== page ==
Ultrasounds are sometimes used to help confirm two of the three Rotterdam criteria often used for a PCOS diagnosis (if your practitioner uses this criteria). Not all practitioners will use the same criteria for diagnosing PCOS, which is why it is recommended - if you disagree with your doctor’s conclusion or feel unheard - that you seek a second opinion. Essentially, though, the Rotterdam consensus specifies that a woman needs to display two of the following three criteria:
- Polycystic ovaries
- This is defined as 12 of more follicles measuring 2mm to 9mm in diameter and/or increased ovarian volume >10 cm3
- Lack of ovulation
- This means that you have not ovulated (and thus not had a period) for several months, when there is no other identifiable reason - such as birth control or pregnancy - that could explain the irregularity of your period
- To be considered to have an absent or irregular cycle, you typically need to have less than 8 periods in one calendar year.
- This is characterized by androgenic alopecia, excess hair growth on the face, backs of the legs, arms, chest, and/or breasts, and hormonal acne, and/or lab-tests that indicate an imbalance of androgens (male sex hormones) in the body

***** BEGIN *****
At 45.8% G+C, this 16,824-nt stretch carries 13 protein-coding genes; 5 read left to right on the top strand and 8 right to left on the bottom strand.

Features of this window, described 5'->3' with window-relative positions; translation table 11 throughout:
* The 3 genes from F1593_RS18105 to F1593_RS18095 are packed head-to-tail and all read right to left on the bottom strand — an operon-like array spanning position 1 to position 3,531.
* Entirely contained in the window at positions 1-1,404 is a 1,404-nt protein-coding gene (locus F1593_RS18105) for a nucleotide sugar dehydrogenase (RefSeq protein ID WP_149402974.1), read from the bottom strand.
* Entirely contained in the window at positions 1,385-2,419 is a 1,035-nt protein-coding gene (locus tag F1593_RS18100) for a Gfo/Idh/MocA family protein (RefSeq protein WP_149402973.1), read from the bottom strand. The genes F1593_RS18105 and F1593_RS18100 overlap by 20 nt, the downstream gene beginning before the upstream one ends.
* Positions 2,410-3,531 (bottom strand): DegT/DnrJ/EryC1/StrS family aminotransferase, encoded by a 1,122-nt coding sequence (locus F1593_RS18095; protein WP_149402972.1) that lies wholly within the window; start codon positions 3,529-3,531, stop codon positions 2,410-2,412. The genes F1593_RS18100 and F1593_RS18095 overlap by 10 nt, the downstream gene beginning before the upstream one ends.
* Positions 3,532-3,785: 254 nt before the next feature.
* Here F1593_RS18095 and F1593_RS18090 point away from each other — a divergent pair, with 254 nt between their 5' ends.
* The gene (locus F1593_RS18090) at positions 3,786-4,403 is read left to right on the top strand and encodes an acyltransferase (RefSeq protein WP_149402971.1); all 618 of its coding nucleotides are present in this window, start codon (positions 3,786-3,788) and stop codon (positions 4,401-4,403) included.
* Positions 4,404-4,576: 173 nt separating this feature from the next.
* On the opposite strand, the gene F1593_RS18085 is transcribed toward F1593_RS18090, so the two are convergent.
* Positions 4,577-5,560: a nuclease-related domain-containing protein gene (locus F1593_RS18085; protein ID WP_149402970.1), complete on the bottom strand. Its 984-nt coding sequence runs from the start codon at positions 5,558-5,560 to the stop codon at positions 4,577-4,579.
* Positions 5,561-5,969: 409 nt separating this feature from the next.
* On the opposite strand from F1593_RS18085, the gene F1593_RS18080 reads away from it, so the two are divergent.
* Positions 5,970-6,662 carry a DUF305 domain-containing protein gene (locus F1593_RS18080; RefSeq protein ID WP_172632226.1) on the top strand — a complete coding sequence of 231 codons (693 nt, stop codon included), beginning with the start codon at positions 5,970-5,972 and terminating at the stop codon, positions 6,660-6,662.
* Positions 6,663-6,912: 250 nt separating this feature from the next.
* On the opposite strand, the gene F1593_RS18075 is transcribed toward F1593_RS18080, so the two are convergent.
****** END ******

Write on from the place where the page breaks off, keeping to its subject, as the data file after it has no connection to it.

The above three criteria are also why some women who are given a positive PCOS diagnosis never experience an ultrasound: if your doctor conducts blood tests detecting a hormonal imbalance, and you report symptoms of PCOS, then they may positively diagnose you without checking for polycystic ovaries. On the other hand, if you do not meet the other two criteria, but you do have cysts on your ovaries, then you won’t be diagnosed with PCOS. Instead, other underlying causes will be evaluated for any irregularities found on your ultrasound. In this sense, an ultrasound can be viewed as an effective supplementary tool to helping diagnose PCOS: it is not prescriptive, and should definitely not be used in isolation, in order to reach a conclusion.
What an ultrasound can show us about our ovaries
Before we dive into addressing this question, let’s back up a bit and discuss what you can expect on the day if you have a transvaginal ultrasound for PCOS.
Most often, this type of ultrasound is performed in your healthcare provider’s office. Your doctor may request beforehand that you drink up to 42 ounces of fluid, in order to fill your bladder, which will make it easier to see your ovaries in the 2D imaging. For this procedure, the lubricated ultrasound probe will be placed inside the vagina, and an ultrasound technician will then take measurements and pictures to share the results with your healthcare provider. The sonographer will also likely not just examine your ovaries, but also examine your uterus and cervix as well. The number of follicles detected on your ovaries will be counted as part of an AFC (antral follicle count).